UN experts today called on India to immediately release human rights defenders who have been arrested for protesting against changes to the nation’s citizenship laws.
“These defenders, many of them students, appear to have been arrested simply because they exercised their right to denounce and protest against the CAA (Citizenship Amendment Act), and their arrest seems clearly designed to send a chilling message to India’s vibrant civil society that criticism of government policies will not be tolerated,” the experts said.
One of the most alarming cases concerns pregnant Delhi student Safoora Zargar, who was detained for over two months having allegedly been kept in conditions equating to solitary confinement, denied regular contact with her family and legal representative, and having not been provided adequate medical care or diet. She was finally granted bail on 23 June 2020, in her sixth month of pregnancy, on humanitarian grounds.
The CAA provides expedited and simplified access to citizenship for people from specific religious minorities from several neighbouring countries but it excludes Muslims. Its adoption in December 2019 provoked nationwide protests by Indians from diverse faiths – including Hindus – who believe it violates the secular foundations of India’s constitution.
Many of the 11 individual cases* include serious allegations of human rights violations, several relating to due process failings during arrest and detention, as well as allegations of torture and ill-treatment.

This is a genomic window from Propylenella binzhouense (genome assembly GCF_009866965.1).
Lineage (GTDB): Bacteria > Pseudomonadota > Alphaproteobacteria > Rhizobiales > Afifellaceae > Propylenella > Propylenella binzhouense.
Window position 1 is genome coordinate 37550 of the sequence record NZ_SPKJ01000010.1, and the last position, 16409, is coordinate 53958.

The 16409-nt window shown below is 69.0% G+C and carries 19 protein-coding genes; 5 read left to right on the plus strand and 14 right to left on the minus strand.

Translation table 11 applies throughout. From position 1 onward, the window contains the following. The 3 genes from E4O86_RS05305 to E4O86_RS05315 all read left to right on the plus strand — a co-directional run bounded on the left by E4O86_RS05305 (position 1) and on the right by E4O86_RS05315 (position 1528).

“Authorities should immediately release all human rights defenders who are currently being held in pre-trial detention without sufficient evidence, often simply on the basis of speeches they made criticising the discriminatory nature of the CAA,” they said.
The experts also highlighted their concern that the authorities’ response to the protests seemed discriminatory. It appears they have not similarly investigated allegations of incitement to hatred and violence made by CAA supporters, some of whom are reported to have chanted “shoot the traitors” at counter-rallies.
The experts further flagged their concern that authorities were invoking counter-terrorism or national security legislation, and using procedural police powers, to deny bail to protesters and issue charges carrying heavy sentences.
“Although demonstrations ended in March due to the COVID-19 pandemic, and India’s Supreme Court issued a recent order to decongest jails because of health concerns related to the pandemic, protest leaders continue to be detained. The reported spread of the virus in Indian prisons makes their immediate release all the more urgent,” the experts said.
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